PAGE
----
o Compliment and name the strategy that the
child used. One option is to compare and
o Show the writer the place where he used
o Pick one teaching point and put in the form
of a strategy - state what you are going to
teach. The teaching may be in the form of
demonstration (may use your own unfinished writing), guided
practice with scaffolding, or showing an example (from
mentor text, student author, or own writing).
o Suggest something that the student might try or point out
some language in the writing that might be clarified.
o Ask questions that will encourage students to begin revision.
o Remember to use consistent language.
o Hold students accountable for what they’ve been taught –
remind them of the strategy discussed in the last conference
and ask how it’s going.
o Lucy Calkins said, “As teachers we need to listen. We need to
mentor the writer with gasping as if their writing is the best
thing you’ve ever read.”
o Rename the strategy that was used or taught, and remind the
writer to use it again.
Managing the conference
“So how do I make this conferencing thing work?”
1. Managing the Setting
o A classroom of independent writers achieves because daily
routines and expectations have been taught, demonstrated,
practiced, and reinforced.
o Conferencing cannot take place until young writers can
manage their own writing time and have built
stamina for independent work.
Time spent disciplining will derail conferencing time and
create frustration for students and teachers.
2. Procedures for Conferencing
o Move among the children - meet at the writer’s work space.
o Meet with 4-6 students daily. Assign each student to a day
of the week so that no students are overlooked (keep
advanced students scheduled for Mondays and Fridays).
o Develop a record keeping system: conference folder,
conference notebook or conference toolkit.
o Encourage eavesdropping among the other students who are
o Teach students that when we confer, interruptions are not
o Make conferencing a priority.
o With more fluent writers, listen to the piece without looking
at the writing during a first reading. This helps focus upon
content and craft rather than conventions.
3. The “TALK” of the conference
o Limit one on one conferences to 8 minutes in 2nd grade, 4-5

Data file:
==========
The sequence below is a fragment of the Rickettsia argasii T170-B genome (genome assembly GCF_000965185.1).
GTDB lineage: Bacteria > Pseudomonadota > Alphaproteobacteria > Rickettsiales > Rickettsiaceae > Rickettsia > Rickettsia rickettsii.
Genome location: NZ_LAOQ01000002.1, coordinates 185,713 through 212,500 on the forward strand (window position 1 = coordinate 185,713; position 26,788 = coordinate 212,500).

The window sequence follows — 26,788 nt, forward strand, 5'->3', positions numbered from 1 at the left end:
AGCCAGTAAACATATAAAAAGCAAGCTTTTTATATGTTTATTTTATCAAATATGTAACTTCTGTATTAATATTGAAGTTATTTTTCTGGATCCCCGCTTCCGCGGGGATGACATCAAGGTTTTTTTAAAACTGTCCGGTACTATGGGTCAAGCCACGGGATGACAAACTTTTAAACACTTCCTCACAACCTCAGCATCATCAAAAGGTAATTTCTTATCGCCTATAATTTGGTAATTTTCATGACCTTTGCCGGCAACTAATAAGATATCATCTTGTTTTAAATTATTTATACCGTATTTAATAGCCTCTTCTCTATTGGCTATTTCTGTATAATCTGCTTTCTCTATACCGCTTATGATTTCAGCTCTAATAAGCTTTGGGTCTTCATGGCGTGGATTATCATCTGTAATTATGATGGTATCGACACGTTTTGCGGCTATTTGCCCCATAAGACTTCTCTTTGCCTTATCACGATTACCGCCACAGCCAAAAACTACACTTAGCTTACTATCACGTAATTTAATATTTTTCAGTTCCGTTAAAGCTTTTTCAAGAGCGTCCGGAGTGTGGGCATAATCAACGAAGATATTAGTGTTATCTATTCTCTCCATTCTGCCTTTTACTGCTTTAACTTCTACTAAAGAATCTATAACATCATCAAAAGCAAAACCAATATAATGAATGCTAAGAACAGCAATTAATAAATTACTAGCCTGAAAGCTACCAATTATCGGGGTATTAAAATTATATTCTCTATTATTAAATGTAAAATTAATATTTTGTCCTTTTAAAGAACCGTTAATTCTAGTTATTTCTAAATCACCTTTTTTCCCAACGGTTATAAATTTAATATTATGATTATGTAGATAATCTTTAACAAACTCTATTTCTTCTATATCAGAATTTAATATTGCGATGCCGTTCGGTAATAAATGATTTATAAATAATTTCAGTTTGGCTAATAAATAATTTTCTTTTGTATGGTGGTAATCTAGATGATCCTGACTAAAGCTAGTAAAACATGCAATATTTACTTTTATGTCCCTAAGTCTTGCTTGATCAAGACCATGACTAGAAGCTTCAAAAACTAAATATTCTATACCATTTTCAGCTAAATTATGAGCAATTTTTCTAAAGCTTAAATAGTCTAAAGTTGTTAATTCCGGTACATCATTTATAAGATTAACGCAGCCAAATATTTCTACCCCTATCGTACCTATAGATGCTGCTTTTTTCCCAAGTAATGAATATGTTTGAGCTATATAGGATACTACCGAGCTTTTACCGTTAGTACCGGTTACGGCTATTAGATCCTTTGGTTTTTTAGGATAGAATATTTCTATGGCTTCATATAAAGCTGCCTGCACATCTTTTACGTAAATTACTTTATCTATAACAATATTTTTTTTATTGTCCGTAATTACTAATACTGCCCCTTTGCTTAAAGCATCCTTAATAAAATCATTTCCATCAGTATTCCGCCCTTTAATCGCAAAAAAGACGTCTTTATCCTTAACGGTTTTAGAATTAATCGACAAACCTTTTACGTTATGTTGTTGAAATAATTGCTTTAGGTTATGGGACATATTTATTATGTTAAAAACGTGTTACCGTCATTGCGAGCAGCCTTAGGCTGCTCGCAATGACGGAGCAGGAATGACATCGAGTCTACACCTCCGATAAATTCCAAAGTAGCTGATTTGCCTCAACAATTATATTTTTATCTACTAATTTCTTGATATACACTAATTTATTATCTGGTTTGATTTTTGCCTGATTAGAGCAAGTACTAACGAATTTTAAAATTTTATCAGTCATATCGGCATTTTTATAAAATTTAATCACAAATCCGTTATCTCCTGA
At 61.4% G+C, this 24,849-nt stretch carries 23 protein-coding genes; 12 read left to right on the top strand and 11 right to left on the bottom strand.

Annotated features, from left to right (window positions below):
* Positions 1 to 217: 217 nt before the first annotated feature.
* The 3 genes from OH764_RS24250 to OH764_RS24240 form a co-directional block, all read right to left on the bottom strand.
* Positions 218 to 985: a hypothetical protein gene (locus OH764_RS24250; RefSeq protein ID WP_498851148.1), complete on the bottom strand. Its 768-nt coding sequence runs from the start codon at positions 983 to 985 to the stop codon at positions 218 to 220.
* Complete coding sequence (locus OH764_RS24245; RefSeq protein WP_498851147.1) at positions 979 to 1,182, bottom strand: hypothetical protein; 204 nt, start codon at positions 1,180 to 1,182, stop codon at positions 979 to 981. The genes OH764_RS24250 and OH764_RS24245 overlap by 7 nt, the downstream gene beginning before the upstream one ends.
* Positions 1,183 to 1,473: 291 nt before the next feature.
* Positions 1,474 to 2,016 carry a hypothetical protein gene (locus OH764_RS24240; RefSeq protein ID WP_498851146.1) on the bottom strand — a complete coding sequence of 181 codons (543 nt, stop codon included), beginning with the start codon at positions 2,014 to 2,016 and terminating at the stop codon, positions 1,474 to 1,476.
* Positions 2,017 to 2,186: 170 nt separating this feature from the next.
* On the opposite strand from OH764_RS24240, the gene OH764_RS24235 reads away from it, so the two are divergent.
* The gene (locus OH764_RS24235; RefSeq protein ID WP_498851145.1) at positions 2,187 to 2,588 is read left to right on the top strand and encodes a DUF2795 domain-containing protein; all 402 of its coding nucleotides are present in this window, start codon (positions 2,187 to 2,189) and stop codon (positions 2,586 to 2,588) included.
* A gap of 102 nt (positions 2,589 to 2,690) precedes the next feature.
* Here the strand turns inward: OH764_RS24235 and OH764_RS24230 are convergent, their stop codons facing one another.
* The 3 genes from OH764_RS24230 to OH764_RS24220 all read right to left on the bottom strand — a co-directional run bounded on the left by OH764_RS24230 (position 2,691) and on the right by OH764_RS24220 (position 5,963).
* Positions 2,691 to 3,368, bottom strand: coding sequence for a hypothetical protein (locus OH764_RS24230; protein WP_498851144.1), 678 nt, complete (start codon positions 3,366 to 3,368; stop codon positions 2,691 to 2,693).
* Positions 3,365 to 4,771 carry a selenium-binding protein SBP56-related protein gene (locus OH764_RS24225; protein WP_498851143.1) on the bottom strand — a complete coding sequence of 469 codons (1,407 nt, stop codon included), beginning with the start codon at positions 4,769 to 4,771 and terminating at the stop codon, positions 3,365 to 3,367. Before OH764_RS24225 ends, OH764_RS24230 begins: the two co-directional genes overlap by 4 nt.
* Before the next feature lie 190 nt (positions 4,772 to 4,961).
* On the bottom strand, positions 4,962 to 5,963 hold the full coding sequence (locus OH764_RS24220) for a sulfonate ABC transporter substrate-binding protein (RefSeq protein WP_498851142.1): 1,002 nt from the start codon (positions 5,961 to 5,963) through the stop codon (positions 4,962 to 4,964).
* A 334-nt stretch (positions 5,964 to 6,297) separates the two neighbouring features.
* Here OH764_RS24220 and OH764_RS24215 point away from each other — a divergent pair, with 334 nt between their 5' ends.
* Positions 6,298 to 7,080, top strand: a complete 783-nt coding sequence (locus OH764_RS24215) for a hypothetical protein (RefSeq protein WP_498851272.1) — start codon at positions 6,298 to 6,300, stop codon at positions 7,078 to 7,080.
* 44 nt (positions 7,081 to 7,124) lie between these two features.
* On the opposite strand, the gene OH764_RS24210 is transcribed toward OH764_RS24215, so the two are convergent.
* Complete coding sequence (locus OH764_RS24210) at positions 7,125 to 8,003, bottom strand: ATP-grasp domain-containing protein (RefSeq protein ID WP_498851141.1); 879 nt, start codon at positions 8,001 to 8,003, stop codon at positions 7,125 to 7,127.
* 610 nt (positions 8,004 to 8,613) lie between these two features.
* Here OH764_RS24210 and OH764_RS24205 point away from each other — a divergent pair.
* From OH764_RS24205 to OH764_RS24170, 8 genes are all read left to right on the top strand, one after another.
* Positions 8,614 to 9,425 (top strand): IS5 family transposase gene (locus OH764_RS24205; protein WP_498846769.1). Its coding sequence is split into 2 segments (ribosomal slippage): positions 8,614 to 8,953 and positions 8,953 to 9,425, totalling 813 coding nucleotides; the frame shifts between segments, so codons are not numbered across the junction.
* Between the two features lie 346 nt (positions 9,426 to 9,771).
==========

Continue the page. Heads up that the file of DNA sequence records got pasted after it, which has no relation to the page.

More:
minutes in 1st grade, and 2-4 minutes in kindergarten.
o Leave time at the end of the conferences to touch base with
other students who may need assistance (roaming
conferences). In kindergarten, quickly check in with each
child to see what they are working on and what kind of help is
o The conversation should be focused upon the work the child is
doing and how to help the child be a more confident and
o The conversation should be student centered.
2. Partner share
o Writers share all or part of their writing with a buddy.
o Partners may also give suggestions or ask questions for
3. Small group share
o Writers share all or part of their writing with a small group,
possible their table partners.
o This may or may not include the teacher.
o Group members may also give suggestions or ask questions for
4. Teacher led share
o The teacher may choose to highlight a successful conference
that will serve to benefit all writers or highlight a specific mini
lesson strategy that was noticed.
o She might also point out partners who worked well together or
address management issues.
Procedures for sharing - teach children how to share and how to
Look at the audience. Look at the speaker.
Speak clearly and loudly. Think about what the speaker is
Think about what you are going to
Be prepared to respond to the
“Students learn best if they are part of a community in which all
members take responsibility for their own learning and also for one
another’s learning.” (Fountas & Pinnell, Guiding Readers and Writers. p. 88.)